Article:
Monday, October 26, 2015

Outrunning the Cold

Pretty St. Michaels...not sure about Ron
After almost two weeks in Weems Creek in Annapolis our anchor was quite litterally starting to become one with the bottom, it took some back and forth maneuvering to get it to pop up from the thick, stinky mud!. But we had a cold snap on the way and with lows in the 30s at night, we were ready to make some miles! 

We had a cold, but otherwise nice sail over to a quaint little town called St. Michaels, so cute it almost makes you sick. Fun shops, a brewery and a ton of old historical homes to ogle over, I could have spent more time there but, as I was covered in three to four layers of clothing at any given moment, we pushed on after just one day in the town. 

St. Michaels Harbor

Old, old church
With a cemetery in the front lawn
In order to make our departure from St. Michaels easier, we went in the back door, as recommended by several other cruising couples. That way we not only avoided the long trek back around the point, but you also have one of those fabulously protected anchorages the Chesapeake has in spades and a more direct route south. A short dinghy ride to a park and an even shorter 2 block walk (down the cutest street ever) and you'll find yourself smack dab in the town.
Old Brick Inn (I think)

See???? A-dorable!

Leaving St. Michaels we were treated to a school of clammers,
so East Coast, am I right?

Minglin' with the locals...
even if they didn't acknowledge us
From St. Michaels we headed to Solomons Island and had another great anchorage in Mill Creek. It was so calm that I actually thought we were on bottom a couple times, even though we were in 11ft of water. Seriously spoiled.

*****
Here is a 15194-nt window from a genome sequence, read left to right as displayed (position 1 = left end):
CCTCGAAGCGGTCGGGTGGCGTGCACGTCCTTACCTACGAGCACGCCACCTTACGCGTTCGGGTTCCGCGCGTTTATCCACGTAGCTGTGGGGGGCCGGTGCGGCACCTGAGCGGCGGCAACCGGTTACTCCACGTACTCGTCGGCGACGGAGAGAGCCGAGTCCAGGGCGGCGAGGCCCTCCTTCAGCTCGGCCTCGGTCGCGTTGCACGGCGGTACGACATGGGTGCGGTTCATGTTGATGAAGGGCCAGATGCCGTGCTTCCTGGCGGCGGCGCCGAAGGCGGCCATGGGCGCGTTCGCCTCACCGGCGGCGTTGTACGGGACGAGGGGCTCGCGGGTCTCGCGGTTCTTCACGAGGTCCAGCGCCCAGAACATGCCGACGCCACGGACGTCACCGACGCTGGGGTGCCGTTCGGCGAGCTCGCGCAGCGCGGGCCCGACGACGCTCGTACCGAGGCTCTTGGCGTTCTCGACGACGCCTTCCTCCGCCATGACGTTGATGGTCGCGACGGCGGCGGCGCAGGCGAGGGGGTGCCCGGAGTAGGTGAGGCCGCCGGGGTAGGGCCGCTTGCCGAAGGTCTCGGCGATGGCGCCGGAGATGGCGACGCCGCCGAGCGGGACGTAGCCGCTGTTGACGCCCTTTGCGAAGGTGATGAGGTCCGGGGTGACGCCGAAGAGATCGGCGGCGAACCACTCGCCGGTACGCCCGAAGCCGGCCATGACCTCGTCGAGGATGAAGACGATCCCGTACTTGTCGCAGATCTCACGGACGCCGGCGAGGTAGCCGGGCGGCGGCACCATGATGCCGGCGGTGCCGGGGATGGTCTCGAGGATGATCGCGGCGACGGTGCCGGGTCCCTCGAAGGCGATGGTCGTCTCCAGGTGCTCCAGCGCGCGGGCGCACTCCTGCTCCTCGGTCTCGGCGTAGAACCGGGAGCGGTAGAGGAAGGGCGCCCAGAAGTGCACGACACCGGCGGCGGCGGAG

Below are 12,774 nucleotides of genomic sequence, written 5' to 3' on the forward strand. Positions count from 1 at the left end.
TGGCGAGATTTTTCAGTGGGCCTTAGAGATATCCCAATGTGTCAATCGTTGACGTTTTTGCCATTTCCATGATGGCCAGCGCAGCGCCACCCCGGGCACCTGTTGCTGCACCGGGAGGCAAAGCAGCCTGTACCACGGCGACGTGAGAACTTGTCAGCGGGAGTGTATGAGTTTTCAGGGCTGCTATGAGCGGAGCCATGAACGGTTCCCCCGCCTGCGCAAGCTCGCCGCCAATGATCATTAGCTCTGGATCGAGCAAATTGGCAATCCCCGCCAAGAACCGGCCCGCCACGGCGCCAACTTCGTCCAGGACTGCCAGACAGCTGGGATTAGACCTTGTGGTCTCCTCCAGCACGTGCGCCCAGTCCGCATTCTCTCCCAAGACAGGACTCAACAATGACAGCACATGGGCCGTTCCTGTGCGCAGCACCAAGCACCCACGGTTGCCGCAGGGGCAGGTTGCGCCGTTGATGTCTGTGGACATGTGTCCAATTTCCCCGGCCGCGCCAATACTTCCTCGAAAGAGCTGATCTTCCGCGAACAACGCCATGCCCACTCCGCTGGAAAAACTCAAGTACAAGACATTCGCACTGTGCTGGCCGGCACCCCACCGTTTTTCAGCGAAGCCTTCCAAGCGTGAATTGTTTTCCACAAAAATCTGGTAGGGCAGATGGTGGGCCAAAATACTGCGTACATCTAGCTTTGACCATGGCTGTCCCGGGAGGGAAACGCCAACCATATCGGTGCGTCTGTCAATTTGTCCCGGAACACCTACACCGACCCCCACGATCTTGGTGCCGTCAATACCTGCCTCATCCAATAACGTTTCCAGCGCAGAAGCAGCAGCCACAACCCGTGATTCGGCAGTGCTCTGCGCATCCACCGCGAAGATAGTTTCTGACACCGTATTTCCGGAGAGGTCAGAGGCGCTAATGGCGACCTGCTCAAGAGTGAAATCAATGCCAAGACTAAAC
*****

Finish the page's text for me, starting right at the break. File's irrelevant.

Ron dreaming up his next woodworking project.
And trying not to drool.
We checked out the Maritime Museum and had a fantastic time talking with some of the volunteer boat builders/maintainers. I thought for sure Ron would have signed up as a volunteer and we'd never make it out of here. And I'm pretty sure he was back to trying to figure out how to turn the boat into a 'livable woodshop'...for the hundredth time.

The inside exhibits were full of history and artifacts from the early discovery of the area and the oyster, clam and crabbing industries that served as the backbone of a developing local culture.
Lots of boats

Old crabbing boat
I have a real weakness for lighthouses, you have no idea how many blurry, grainy pictures I have of the ones we've passed because, even though I know they won't turn out, I just can't help it! So it was awesome to see this big, original beauty sitting pretty much on the dinghy dock as we pulled up. Got me geeked, and I hardly noticed the paint chips raining down as workers scraped the roof from above.
By this time the cold snap had passed and, as you can see, the weather was pretty pleasant, but it won't last much longer and I have zero desire to get caught in any more cold weather like we had so we're trying to keep moving as much as possible while not missing too much. A tricky balance, but I can be comforted by the warmer weather we're hopefully headed into!

1 comment:

  1. Please don't bring cold weather with you. ;)

    That town really IS pretty stinking cute.

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